Since the Intellectual Property Legislation Amendment (Raising the Bar) Regulation 2013 came into effect on 15 April 2013, new, stricter, rules have applied to parties hoping to obtain an extension of a time period for filing evidence in an Australian patent opposition.
As of the time of writing this article there have been seven published Patent Office rulings on extension requests decided under the new regulations.
Unsurprisingly, considering that an express intention of the new rules was to raise the bar on extensions of time, five of the seven requests considered under the new regulations have been refused.
However, while the situation looks grim for parties requiring additional time to prepare opposition evidence, things are not as bad as the published decisions might suggest. By definition, it is typically the most contentious cases that proceed to a hearing and a written decision. I am aware of a number of recent cases in which extensions of time have been granted, under both the new and old rules, without any need to request a hearing. Naturally, the majority of clearly worthy applications for extensions will be granted without fuss or fanfare.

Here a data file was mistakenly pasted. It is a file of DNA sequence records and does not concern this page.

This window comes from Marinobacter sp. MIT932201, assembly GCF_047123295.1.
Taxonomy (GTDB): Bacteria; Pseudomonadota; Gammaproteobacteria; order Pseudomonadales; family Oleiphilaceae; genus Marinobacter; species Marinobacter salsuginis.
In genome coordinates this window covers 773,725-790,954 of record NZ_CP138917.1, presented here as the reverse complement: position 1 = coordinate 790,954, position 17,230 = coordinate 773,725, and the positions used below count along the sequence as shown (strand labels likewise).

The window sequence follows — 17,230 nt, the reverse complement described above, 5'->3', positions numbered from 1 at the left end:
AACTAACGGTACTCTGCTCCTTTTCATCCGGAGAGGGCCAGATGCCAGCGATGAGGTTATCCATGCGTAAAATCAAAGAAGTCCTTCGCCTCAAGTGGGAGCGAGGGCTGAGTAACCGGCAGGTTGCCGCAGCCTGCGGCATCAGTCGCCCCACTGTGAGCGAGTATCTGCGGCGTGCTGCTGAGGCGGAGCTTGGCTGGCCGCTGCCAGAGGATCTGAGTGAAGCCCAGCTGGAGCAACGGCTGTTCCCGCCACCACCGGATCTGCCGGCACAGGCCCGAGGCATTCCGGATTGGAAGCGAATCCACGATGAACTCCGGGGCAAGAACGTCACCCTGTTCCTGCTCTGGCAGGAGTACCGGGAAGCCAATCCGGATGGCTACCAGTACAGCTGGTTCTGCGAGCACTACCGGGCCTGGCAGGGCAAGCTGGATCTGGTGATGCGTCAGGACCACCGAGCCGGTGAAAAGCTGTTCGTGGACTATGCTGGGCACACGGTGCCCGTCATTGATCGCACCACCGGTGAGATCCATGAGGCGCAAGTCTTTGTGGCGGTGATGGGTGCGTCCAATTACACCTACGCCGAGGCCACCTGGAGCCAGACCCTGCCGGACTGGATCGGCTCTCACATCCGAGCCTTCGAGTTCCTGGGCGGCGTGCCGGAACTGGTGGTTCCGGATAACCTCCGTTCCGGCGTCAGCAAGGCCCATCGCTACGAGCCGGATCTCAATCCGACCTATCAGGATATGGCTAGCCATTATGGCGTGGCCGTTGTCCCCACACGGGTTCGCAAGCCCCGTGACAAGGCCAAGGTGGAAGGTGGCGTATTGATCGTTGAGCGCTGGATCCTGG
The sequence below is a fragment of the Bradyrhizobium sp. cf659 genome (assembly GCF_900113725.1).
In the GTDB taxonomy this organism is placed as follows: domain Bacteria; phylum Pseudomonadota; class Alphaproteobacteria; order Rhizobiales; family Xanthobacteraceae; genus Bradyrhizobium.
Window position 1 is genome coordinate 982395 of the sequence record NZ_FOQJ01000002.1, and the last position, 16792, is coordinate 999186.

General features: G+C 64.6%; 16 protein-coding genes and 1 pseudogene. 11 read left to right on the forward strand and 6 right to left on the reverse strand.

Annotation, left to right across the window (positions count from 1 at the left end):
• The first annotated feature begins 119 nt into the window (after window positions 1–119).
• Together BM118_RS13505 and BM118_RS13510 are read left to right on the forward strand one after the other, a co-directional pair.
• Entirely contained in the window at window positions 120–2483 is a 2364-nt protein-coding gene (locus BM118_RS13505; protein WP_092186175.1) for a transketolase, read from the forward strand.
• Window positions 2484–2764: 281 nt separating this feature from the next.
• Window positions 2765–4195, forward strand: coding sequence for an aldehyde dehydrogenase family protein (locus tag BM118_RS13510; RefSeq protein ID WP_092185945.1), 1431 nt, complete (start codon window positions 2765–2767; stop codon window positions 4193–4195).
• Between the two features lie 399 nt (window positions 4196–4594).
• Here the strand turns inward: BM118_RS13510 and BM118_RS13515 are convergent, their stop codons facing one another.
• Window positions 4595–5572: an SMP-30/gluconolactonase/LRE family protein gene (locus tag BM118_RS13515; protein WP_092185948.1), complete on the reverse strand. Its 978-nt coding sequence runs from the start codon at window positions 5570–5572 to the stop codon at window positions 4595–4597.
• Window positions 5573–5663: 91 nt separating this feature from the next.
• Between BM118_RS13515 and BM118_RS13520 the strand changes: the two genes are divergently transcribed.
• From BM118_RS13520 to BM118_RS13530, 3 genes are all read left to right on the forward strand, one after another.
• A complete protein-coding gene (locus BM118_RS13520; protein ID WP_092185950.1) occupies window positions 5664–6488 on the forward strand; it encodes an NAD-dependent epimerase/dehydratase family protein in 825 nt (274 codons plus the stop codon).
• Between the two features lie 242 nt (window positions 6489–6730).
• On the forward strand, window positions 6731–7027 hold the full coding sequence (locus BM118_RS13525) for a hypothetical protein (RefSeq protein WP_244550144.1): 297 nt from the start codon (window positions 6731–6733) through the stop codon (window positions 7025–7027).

And, as I explain below, there is much to be learned from the failures of those parties that have had to take their requests to a hearing!
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